2. The characters Mr. Skimpole, Mr. Krook, Miss Flite, Mr. Carstone, and Mr. Bucket appear in Charles Dickens' Bleak House.

Tuesday, April 13, 2010

Back To Blogging

For a variety of reasons (including more work duties, among them project management and more web content writing), I haven't blogged in a while. But I need to start blogging again.

To help me get started and provide a framework for my blog, I'm going to study again and take my framework from William Zinsser's On Writing Well and Strunk and White's Elements of Style. And I'd like to bring the quiz back, tho' perhaps with one or two questions at the end of each blog.

William Zinsser discusses simplicity in chapter two of On Writing Well. Why clog up the piece with too many words that obscures the meaning and makes the reader impatient? The reader
is more likely to finish a clearly written piece than a difficult one. Strunk and White point out that the passive voice, negative or noncommittal statements, too many loose sentences, and simply too many words for the meaning makes writing too complicated (18-25).


1. Make this sentence more concise: "My first visit to Boston will always be remembered by me" (Strunk and White 18).

2. What novel includes the characters Mr. Skimpole, Mr. Krook, Miss Flite, Mr. Carstone,
and Mr. Bucket?

Thursday, March 4, 2010

National Grammar Day

I just read on the 'net about today being National Grammar Day.
Another way to phrase it is "National Write Clearly For the Readers Day," because that's your goal when you write. And my goal when copyediting is to make sure that writing is clear.

Monday, March 1, 2010

Yes it's been ages . . . .

Yes it's been ages since I've blogged . . . I've been busy with my ongoing gig as a part of a creative services team (which includes copyediting and copywriting) via telecommuting, and other things . . . and other things currently include a reformatting gig and some intermittent volunteer copyediting.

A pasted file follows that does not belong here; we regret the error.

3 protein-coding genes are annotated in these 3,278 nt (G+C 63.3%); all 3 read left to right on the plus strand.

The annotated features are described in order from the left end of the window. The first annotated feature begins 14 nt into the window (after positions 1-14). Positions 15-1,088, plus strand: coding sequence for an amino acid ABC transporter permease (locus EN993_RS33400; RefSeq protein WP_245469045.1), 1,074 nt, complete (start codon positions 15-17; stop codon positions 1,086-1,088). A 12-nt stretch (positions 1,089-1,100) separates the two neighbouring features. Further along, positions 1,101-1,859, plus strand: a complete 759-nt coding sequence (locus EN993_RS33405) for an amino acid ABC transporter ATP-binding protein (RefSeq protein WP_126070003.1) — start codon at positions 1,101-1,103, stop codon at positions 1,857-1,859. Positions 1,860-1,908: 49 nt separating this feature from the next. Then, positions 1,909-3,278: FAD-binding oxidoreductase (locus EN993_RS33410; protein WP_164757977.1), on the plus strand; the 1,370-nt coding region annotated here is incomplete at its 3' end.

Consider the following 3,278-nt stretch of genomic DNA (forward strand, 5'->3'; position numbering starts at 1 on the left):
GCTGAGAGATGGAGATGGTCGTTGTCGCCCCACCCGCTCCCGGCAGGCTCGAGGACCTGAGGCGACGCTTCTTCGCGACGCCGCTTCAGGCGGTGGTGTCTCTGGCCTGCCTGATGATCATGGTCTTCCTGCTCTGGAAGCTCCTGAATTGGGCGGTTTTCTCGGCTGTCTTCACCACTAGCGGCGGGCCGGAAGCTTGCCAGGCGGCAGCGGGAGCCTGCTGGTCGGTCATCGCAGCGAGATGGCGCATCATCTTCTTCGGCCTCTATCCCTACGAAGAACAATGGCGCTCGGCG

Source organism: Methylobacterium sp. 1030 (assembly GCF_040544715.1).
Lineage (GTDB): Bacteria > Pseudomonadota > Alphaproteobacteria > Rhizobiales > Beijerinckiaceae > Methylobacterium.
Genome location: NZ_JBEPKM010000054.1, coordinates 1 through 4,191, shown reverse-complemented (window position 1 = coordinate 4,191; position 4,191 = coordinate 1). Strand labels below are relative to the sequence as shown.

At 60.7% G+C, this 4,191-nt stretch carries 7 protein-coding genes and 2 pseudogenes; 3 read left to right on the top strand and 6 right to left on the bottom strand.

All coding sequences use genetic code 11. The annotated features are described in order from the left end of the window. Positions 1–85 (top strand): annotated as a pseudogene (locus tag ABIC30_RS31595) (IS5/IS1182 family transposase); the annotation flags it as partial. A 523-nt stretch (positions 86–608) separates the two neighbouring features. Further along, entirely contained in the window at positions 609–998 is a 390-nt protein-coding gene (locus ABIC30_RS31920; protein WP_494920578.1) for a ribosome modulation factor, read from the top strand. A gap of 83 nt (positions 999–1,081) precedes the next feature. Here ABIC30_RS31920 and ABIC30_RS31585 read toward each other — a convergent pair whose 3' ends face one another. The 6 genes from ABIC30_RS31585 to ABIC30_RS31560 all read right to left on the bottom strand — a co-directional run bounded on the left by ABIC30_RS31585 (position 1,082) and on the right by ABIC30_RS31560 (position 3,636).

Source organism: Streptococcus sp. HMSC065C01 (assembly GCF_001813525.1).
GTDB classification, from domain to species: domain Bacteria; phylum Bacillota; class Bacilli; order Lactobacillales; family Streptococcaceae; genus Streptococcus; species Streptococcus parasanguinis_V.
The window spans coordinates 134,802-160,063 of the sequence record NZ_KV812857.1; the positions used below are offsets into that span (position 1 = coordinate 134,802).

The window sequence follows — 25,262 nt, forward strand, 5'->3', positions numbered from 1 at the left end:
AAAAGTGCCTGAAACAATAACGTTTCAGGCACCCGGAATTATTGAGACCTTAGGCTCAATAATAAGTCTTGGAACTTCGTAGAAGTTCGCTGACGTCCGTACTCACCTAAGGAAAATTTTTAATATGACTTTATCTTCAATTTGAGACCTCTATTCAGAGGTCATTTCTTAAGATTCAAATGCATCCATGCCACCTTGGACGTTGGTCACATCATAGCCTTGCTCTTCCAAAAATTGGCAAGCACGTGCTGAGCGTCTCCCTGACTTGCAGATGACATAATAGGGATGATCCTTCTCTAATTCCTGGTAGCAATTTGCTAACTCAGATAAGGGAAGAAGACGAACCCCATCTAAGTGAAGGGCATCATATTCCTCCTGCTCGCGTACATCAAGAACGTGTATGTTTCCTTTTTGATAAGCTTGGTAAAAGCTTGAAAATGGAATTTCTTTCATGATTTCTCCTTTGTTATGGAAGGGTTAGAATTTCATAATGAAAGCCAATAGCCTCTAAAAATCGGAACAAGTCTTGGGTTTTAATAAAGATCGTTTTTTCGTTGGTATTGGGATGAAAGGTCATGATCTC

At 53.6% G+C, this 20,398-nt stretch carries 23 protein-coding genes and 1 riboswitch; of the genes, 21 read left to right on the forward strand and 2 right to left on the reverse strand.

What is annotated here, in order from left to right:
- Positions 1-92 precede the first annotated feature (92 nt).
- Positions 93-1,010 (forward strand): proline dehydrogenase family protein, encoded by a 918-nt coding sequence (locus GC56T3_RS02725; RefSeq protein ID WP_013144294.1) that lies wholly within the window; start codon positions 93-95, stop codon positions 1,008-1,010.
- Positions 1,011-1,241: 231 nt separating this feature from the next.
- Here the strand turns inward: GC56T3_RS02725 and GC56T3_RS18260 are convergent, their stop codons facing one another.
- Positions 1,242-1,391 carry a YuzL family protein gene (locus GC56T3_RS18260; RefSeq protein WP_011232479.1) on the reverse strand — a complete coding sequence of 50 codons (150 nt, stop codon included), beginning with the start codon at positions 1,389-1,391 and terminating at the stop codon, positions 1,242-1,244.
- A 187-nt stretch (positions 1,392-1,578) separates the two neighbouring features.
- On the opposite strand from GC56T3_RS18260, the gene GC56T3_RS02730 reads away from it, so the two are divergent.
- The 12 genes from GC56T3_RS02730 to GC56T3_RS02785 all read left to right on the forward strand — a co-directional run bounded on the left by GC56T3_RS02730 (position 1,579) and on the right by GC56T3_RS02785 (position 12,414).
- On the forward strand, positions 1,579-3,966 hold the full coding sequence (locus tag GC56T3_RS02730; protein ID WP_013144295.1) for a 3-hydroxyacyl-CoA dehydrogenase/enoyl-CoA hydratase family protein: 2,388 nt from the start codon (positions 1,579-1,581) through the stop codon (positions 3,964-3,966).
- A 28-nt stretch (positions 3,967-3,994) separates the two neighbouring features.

I've sort of run out of things to write about but then again I really need to blog consistently, about good writing and problems and solutions.

Good writing first. Here's a good example, from William Zinsser's On Writing Well:

BREEZINESS. There is a kind of writing that's so seemingly relaxed that you think you hear the author talking to you. E.B. White was probably its best practitioner, though many other masters of the form--James Thurber, Lewis Thomas, Virgil Thomson--come to mind. I'm partial to it because it's a style that I've always tried to write myself. The common asssumption is that
it's effortless. Just the opposite is true: the effortless style is achieved by strenuous effort and rewriting. The nails of grammar and syntax are all in place; the English is as good as the writer can make it, and the total piece has a design that pulls the reader along from start to finish (Zinsser 123).

Now, this paragraph exemplifies what he's writing about: the grammar is correct and used with effect, and the writing is relaxed, unfolding the definition of breeziness sentence by sentence, beginning with examples and then getting down to what's most important--the thought and work that goes into it and the effectiveness of the careful design.